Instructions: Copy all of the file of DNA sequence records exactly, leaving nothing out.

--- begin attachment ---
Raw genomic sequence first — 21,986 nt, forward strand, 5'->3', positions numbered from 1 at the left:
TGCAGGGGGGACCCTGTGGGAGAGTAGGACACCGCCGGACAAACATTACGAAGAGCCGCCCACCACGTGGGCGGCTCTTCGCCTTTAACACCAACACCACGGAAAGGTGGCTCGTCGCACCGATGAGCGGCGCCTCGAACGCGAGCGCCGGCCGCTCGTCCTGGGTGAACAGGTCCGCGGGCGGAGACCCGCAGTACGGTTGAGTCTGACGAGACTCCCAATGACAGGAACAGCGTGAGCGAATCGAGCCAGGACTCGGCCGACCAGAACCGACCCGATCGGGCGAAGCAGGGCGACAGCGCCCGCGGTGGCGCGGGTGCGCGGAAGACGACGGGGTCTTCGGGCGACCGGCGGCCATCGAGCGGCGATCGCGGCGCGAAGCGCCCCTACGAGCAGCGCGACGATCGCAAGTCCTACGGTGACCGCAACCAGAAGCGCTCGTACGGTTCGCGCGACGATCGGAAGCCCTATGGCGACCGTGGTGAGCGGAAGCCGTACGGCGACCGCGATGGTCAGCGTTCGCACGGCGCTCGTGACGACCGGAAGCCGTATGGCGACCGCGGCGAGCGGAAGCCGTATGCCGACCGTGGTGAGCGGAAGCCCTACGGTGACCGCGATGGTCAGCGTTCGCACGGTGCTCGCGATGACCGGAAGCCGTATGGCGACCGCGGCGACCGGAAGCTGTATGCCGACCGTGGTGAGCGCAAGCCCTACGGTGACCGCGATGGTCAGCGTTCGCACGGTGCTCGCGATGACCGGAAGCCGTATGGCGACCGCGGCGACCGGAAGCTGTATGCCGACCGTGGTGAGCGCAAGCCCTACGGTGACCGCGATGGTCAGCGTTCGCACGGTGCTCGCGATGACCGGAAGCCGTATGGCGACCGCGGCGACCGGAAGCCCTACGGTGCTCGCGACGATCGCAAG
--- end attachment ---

Raw genomic sequence first — 21,986 nt, forward strand, 5'->3', positions numbered from 1 at the left:
TGCAGGGGGGACCCTGTGGGAGAGTAGGACACCGCCGGACAAACATTACGAAGAGCCGCCCACCACGTGGGCGGCTCTTCGCCTTTAACACCAACACCACGGAAAGGTGGCTCGTCGCACCGATGAGCGGCGCCTCGAACGCGAGCGCCGGCCGCTCGTCCTGGGTGAACAGGTCCGCGGGCGGAGACCCGCAGTACGGTTGAGTCTGACGAGACTCCCAATGACAGGAACAGCGTGAGCGAATCGAGCCAGGACTCGGCCGACCAGAACCGACCCGATCGGGCGAAGCAGGGCGACAGCGCCCGCGGTGGCGCGGGTGCGCGGAAGACGACGGGGTCTTCGGGCGACCGGCGGCCATCGAGCGGCGATCGCGGCGCGAAGCGCCCCTACGAGCAGCGCGACGATCGCAAGTCCTACGGTGACCGCAACCAGAAGCGCTCGTACGGTTCGCGCGACGATCGGAAGCCCTATGGCGACCGTGGTGAGCGGAAGCCGTACGGCGACCGCGATGGTCAGCGTTCGCACGGCGCTCGTGACGACCGGAAGCCGTATGGCGACCGCGGCGAGCGGAAGCCGTATGCCGACCGTGGTGAGCGGAAGCCCTACGGTGACCGCGATGGTCAGCGTTCGCACGGTGCTCGCGATGACCGGAAGCCGTATGGCGACCGCGGCGACCGGAAGCTGTATGCCGACCGTGGTGAGCGCAAGCCCTACGGTGACCGCGATGGTCAGCGTTCGCACGGTGCTCGCGATGACCGGAAGCCGTATGGCGACCGCGGCGACCGGAAGCTGTATGCCGACCGTGGTGAGCGCAAGCCCTACGGTGACCGCGATGGTCAGCGTTCGCACGGTGCTCGCGATGACCGGAAGCCGTATGGCGACCGCGGCGACCGGAAGCCCTACGGTGCTCGCGACGATCGCAAG